Breaking News This Morning ...
Receiving Wide Coverage ...
CFPB to Unveil New Servicing Rules: Among other significant changes, mortgage servicers will have to wait until a borrower is 120 days delinquent before initiating the foreclosure process under the rule, which preempts state foreclosure laws. The rule will also ban "dual tracking," in which servicers start foreclosure while a loan modification is being processed. Several articles quote consumer activists complaining that the regulations don't go far enough and should have included a stronger mandate to offer mods to borrowers in trouble. Small banks are exempt from the rule (which, by the way, we couldn't find on the CFPB website or in the Federal Register this morning, so for now you'll have to trust the media). Wall Street Journal, Financial Times, New York Times, Washington Post
Dimon's Pay Cut: It was "a message from the board to regulators and worried investors that it was a strong watchdog over the nation's largest bank," the Times reports, citing anonymous sources. (These brave whistleblowers must have risked their livelihoods by revealing to the press the confidential, highly sensitive information that JPM has a vigilant board of directors.) The FT notes that despite the more than halving of CEO Jamie Dimon's bonus for 2012, JPMorgan's "investment bank pay-to-revenue ratio was about 35 per cent, in line with previous levels." By contrast, the ratio dropped about four percentage points at Goldman Sachs, to 38%, and the FT article suggests that the investment banking sector as a whole has yet to fully adjust banker pay to shareholders' demands. Financial Times, New York Times, Washington Post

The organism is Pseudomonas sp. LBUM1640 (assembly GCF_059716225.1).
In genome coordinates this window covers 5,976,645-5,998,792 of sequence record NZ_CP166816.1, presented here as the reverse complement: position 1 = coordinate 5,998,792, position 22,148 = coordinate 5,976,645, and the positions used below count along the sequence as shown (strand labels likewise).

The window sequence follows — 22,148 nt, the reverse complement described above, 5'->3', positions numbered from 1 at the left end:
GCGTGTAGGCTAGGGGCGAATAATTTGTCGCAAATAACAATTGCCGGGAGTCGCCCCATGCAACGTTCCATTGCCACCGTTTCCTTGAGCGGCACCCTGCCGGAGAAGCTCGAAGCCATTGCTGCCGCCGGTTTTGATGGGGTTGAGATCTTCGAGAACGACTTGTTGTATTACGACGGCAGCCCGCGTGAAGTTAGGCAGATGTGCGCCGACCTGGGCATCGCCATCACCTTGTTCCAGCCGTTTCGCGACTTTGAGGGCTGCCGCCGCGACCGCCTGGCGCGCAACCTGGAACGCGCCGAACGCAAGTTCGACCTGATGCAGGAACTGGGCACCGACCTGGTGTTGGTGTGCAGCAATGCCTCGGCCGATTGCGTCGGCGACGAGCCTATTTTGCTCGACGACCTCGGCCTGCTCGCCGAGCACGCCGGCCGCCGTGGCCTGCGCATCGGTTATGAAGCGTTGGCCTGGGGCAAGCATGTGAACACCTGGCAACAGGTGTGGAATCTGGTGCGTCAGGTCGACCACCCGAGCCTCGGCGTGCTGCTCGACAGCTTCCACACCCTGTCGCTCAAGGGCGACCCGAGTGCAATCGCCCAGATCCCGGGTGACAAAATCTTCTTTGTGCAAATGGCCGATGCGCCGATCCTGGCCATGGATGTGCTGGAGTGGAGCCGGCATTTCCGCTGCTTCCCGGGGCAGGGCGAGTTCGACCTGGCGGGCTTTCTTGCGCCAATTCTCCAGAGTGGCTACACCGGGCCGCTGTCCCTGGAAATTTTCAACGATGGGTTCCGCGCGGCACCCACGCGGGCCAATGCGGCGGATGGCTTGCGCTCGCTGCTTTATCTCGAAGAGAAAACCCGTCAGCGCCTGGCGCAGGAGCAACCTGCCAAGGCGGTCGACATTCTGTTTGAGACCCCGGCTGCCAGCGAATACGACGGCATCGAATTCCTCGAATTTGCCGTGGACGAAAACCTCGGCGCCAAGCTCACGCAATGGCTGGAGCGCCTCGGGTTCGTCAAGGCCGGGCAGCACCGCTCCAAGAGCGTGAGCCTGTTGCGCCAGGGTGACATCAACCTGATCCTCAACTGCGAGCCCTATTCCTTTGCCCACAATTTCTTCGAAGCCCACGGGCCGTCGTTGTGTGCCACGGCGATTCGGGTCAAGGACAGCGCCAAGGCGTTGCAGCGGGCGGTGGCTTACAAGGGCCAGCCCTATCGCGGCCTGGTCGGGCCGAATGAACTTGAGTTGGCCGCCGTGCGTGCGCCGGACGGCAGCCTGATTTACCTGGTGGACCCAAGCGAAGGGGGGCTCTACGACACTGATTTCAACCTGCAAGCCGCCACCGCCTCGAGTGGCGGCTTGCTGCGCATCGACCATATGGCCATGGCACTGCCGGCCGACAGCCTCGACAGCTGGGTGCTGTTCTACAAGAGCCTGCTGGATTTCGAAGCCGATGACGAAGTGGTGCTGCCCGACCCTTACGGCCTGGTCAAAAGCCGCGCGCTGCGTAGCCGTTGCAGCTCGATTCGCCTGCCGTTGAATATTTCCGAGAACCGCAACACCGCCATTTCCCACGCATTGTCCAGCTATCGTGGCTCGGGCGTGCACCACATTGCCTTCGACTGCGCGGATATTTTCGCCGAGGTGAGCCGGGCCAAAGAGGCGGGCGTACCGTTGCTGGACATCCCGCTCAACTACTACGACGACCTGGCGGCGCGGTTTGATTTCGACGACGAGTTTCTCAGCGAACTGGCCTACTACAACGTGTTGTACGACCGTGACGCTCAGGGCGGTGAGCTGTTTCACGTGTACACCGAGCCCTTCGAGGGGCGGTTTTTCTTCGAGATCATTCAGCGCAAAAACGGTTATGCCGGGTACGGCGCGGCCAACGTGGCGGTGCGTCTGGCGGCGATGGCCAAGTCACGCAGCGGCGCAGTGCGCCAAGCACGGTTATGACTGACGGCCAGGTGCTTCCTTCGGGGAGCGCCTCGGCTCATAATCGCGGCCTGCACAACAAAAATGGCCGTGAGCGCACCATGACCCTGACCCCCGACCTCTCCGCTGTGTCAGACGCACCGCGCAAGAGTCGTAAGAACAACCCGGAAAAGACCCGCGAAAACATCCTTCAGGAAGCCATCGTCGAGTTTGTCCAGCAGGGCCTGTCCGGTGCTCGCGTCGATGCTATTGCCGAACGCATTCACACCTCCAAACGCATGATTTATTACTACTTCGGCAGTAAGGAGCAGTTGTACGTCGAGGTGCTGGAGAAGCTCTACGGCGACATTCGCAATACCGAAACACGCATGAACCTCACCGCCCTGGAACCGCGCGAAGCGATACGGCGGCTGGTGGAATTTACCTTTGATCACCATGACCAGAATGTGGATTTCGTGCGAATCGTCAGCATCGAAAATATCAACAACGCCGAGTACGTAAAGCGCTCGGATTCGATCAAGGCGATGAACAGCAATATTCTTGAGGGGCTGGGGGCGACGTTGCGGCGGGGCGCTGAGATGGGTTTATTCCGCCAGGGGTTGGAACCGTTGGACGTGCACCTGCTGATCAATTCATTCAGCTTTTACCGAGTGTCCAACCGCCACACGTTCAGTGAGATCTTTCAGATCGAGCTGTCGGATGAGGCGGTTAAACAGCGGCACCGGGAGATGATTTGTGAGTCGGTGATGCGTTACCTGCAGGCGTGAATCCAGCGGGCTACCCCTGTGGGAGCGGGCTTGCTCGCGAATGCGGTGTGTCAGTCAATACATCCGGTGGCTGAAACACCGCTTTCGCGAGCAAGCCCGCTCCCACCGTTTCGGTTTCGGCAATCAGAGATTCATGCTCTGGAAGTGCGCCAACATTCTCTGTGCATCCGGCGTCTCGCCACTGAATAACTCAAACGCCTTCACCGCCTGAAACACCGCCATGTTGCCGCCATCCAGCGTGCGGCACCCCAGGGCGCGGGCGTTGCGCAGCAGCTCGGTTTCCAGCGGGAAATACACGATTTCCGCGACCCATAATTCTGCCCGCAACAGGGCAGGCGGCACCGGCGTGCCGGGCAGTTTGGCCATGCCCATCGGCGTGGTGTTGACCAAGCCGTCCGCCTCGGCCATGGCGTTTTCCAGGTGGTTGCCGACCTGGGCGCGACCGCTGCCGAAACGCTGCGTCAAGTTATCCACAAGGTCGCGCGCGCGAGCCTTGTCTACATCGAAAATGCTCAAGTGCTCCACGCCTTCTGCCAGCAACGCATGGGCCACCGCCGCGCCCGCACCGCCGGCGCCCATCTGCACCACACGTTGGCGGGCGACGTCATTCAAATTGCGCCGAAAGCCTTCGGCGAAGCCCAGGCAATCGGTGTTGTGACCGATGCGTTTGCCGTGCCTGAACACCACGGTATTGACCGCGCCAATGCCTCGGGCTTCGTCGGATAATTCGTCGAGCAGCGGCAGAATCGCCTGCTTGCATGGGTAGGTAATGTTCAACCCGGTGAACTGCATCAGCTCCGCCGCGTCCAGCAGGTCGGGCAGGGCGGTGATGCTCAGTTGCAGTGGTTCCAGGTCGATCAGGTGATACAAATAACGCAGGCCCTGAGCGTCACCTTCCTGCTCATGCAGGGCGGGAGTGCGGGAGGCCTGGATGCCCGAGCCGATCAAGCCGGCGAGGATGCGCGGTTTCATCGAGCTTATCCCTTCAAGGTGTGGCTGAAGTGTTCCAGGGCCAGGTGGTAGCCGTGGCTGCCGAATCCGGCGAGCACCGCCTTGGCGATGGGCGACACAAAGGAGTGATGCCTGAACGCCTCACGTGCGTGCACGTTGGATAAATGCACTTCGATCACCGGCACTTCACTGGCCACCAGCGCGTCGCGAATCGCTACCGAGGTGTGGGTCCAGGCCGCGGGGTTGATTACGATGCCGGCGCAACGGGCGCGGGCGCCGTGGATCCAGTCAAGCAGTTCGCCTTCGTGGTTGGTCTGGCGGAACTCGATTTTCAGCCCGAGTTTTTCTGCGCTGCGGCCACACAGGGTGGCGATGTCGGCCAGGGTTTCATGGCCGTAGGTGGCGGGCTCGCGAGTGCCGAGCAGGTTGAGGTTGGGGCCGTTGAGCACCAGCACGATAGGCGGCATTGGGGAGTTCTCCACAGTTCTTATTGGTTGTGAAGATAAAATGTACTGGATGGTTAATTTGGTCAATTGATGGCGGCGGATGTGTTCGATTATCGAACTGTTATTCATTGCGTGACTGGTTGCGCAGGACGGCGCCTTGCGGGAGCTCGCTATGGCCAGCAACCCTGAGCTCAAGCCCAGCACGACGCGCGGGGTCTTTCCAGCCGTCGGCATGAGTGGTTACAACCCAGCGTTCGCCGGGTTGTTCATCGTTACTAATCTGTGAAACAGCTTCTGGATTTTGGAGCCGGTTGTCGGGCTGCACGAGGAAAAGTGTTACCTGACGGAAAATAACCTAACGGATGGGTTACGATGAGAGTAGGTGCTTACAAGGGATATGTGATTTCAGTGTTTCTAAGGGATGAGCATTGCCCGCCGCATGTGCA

JPM's 'Record' Earnings: Profits rose sharply, but other metrics, like net interest margin, were less impressive. "While J.P. Morgan is managing well through difficult times, it and other banks still are hampered by the superlow interest-rate and changed-regulatory environment," observes the Journal's "Heard on the Street" column. Wall Street Journal, Financial Times
Wall Street Journal
Michael Corbat is apparently learning from his predecessor's mistakes. "Citigroup Inc. has asked regulators for permission to repurchase just enough stock to counter dilution from routine share issuance, according to people familiar with the company's plans."